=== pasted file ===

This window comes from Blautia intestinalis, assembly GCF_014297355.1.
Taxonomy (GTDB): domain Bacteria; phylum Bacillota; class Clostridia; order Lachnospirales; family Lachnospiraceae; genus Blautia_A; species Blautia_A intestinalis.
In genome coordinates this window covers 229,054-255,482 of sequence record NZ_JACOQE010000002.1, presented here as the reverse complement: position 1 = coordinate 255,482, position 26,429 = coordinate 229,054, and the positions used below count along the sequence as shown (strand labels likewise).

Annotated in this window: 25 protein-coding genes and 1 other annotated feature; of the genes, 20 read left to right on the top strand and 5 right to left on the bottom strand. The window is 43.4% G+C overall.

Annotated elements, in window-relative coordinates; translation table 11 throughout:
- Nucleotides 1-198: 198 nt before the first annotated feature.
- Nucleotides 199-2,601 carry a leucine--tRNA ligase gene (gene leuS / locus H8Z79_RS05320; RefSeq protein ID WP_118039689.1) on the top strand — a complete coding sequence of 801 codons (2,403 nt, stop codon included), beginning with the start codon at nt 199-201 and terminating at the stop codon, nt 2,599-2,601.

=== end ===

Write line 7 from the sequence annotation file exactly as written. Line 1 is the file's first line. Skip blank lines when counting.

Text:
- Nucleotides 199-2,601 carry a leucine--tRNA ligase gene (gene leuS / locus H8Z79_RS05320; RefSeq protein ID WP_118039689.1) on the top strand — a complete coding sequence of 801 codons (2,403 nt, stop codon included), beginning with the start codon at nt 199-201 and terminating at the stop codon, nt 2,599-2,601.